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    1. Looks like it was to raise the water rates to do it. But now we are waiting for more Federal funding? Hum indeed.

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    2. The City could spend some of those development impact fees on water infrastructure. Why won't they do it?

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    3. It's a mystery. About half of the impact fees (including Kensington & Sierra Place and others) have to go to water infrastructure. Slush fund, anyone?

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  5. We need solutions and answers. Please, overwhelm the council meeting tomorrow night. Plan to be there in force. They reset it hoping everyone would be out of town. Be there.

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    Replies
    1. To say what? Good job formalizing the moratoriums?

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    2. Solutions to What? The building moratorium? The water hook up moratorium? Answers to what? Has it not all ready been explained and voted on? And, I might add, approved of, by the majority of posters on this blog.

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    3. Gene Goss: I was against it before I was for it.

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  6. Water is like the bare minimum for survival and look what our over paid city hall has done to us. It wont do any good to talk to them, they have no guilt. The Johns and Doyles have ruined this town for their own interests. The home owners need to wake up to see what has and is going on. Don't you just love that big sponge across from city hall, that will be using a bit of water but city hall will be collecting the taxes so they are happy, besides they don't live here anyway, what do they care?

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  7. I guess everyone missed the words "partially funded by a grant. . . ." I've heard Inman say many, many times that in order to get funding from the Federal Government the City needs to partially fund a project. So, reserves need to be built up so the city can apply for a grant to replace or maintain another stretch of the pipe.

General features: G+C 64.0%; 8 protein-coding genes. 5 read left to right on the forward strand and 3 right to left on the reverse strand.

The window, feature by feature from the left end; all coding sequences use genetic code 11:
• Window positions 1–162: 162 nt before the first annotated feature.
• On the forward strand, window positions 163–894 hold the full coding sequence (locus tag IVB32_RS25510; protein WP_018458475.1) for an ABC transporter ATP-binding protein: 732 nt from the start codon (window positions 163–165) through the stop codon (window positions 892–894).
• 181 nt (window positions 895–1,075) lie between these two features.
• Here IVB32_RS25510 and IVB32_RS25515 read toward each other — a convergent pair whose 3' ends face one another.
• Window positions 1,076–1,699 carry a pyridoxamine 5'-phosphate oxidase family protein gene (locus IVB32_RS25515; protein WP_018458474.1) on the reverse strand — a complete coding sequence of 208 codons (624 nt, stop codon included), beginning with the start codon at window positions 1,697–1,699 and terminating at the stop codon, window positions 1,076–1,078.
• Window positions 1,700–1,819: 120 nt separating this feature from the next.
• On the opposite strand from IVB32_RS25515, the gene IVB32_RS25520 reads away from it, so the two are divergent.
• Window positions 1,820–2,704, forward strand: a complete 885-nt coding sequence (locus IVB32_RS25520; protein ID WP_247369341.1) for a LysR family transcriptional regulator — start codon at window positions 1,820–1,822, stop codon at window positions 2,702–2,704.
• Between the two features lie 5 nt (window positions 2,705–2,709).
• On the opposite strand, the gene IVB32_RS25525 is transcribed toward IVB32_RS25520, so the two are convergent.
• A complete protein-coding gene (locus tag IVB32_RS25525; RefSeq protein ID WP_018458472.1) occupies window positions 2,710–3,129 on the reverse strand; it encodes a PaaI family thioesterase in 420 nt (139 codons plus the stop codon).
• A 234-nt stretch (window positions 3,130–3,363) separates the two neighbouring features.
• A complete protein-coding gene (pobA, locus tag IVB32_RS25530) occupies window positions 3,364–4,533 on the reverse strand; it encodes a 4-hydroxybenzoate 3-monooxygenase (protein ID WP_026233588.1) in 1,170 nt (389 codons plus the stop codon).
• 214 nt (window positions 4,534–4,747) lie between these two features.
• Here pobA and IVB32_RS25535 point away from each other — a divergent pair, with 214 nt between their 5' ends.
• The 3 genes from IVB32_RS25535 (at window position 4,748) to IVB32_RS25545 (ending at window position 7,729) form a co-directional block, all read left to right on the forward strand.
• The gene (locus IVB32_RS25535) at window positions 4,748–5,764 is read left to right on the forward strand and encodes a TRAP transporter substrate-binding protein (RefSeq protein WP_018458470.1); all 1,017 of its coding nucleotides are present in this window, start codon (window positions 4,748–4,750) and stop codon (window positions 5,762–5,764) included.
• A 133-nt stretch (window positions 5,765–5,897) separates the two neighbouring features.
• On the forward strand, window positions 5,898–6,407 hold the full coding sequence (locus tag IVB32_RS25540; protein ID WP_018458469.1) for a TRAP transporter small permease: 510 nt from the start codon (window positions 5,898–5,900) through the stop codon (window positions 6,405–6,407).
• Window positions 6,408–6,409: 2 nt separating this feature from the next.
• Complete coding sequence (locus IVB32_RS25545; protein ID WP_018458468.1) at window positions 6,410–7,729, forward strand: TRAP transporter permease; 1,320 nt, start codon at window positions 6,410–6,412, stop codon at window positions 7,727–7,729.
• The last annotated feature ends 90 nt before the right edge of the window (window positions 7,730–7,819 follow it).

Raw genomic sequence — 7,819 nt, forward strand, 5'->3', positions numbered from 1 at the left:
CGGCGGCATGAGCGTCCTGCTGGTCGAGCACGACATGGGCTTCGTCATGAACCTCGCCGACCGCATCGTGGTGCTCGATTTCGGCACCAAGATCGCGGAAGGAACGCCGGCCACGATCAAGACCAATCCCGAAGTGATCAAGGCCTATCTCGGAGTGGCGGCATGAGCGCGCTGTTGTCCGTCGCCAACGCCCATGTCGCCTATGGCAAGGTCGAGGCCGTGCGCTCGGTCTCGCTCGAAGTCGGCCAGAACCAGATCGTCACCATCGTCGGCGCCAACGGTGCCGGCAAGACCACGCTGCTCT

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    1. I believe everyone is familiar with that particular process. It is how we managed to accumulate nearly $20 million in water bond debt.

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    2. A grant is way different than a bond. smartypants.

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    3. City Staff longs for the days when they could baffle the residents. Nowadays the roles have been reversed.

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    4. Better a smartypants than a stupidpants.

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    5. No pants beats a smartypants. Woo hoo!!

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    6. Or a Noah Pants.

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    7. I resent all of this.

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  8. Smarty pants, you have to match the grant funds thus the bonds.

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    1. How much was the match? And since the Fed money is from days of yore, when was it committed? The need for this particular project is fairly recent, so the timeline is problematic.

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  9. Just a different kind of rusty pipe.

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  10. Mountain Trail water main work. Not much happening actually. One lonely soul using an asphalt cutting machine for part of the morning .Other 'workers' watching. No backhoe/digger in sight. Lots of parking restrictions of course. And they picked Trash Pickup day to start the project !.They seemed to have gone home-sick of moving trash bins?
    The Cadillac Health Plan - I doubt Jose chose it nor demanded it. Some complacent Management selected a plan that probably give a juicy commission/kick back -please tell me I am wrong and the outrageous premium is market rate for the risk/benefits provided. Either way, let's target those responsible and not give the impression Jose and others are receiving a lavish benefit -it is just a lavish price that they did not ask for?
    Tax & Spend - the part missed is that when $1 is collected as tax ,the "management fee" incurred by the Govt is huge. Generally accepted conversion rate is 33 cents of real benefit for every $1 collected. That is a huge problem!

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    Replies
    1. Wow. The watermaster has a PR rep to post on The Tattler?

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    2. The WM is as much a part of 1:48 describes as anything else. Government is a scam.

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    3. Disagree 2:05. I think the comment is more in support of the working man and against administration.
      And 1:48, of course they went home early.

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    4. It was a warm day.

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    5. So the comment was in support of the working man who went home early. Huh?

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    6. Taking until October to lay 2,500 feet of pipe probably would require less working men than will be showing up at the site.